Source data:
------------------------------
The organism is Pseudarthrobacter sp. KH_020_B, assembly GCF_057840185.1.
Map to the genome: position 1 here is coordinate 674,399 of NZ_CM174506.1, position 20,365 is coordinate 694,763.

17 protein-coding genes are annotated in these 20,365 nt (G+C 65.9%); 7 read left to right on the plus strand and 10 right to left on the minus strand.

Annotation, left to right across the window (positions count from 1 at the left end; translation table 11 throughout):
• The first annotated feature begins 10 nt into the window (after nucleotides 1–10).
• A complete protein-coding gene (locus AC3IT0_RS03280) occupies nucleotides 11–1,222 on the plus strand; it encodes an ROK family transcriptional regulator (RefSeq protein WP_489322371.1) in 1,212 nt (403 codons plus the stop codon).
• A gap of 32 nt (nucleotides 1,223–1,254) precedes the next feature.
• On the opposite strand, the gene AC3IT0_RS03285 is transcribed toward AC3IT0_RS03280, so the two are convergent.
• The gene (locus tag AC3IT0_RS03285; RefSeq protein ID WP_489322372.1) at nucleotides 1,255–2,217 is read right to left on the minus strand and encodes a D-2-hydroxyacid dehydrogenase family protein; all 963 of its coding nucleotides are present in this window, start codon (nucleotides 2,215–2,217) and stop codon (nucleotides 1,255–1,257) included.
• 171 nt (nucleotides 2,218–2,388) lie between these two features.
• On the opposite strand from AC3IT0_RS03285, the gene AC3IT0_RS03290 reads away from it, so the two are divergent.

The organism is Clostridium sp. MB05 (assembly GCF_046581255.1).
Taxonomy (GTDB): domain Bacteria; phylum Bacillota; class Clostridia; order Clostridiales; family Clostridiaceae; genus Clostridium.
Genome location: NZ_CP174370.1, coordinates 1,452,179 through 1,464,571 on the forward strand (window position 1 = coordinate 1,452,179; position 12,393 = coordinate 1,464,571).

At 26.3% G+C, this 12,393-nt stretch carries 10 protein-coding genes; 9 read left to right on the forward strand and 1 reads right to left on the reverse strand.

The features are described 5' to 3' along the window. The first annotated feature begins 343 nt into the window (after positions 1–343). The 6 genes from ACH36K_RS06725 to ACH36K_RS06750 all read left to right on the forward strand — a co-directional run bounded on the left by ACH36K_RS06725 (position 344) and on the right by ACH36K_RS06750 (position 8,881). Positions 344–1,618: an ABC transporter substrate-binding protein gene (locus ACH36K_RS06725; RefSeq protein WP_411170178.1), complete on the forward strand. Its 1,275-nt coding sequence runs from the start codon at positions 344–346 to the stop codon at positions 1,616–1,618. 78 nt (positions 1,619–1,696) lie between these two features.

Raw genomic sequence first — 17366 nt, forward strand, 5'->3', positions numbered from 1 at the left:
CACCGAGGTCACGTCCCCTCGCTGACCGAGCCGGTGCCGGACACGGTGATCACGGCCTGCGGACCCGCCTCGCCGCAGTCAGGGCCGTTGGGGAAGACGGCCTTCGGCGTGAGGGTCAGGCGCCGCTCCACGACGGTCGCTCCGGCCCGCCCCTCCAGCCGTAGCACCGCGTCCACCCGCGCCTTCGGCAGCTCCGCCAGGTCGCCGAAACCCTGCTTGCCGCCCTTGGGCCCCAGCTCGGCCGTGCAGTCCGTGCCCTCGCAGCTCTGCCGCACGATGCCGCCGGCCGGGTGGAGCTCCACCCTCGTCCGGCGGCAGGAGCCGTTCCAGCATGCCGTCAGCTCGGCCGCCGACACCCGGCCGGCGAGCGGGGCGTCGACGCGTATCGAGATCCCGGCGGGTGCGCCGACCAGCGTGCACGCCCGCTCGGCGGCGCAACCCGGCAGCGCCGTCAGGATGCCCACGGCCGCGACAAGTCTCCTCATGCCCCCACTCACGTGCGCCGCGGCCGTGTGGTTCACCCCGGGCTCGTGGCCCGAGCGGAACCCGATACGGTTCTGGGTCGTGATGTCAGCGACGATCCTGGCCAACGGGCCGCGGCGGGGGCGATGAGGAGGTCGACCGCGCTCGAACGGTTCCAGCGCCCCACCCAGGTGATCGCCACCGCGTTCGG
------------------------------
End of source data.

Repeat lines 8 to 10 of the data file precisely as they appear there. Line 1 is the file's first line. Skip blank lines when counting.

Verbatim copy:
• On the opposite strand, the gene AC3IT0_RS03285 is transcribed toward AC3IT0_RS03280, so the two are convergent.
• The gene (locus tag AC3IT0_RS03285; RefSeq protein ID WP_489322372.1) at nucleotides 1,255–2,217 is read right to left on the minus strand and encodes a D-2-hydroxyacid dehydrogenase family protein; all 963 of its coding nucleotides are present in this window, start codon (nucleotides 2,215–2,217) and stop codon (nucleotides 1,255–1,257) included.
• 171 nt (nucleotides 2,218–2,388) lie between these two features.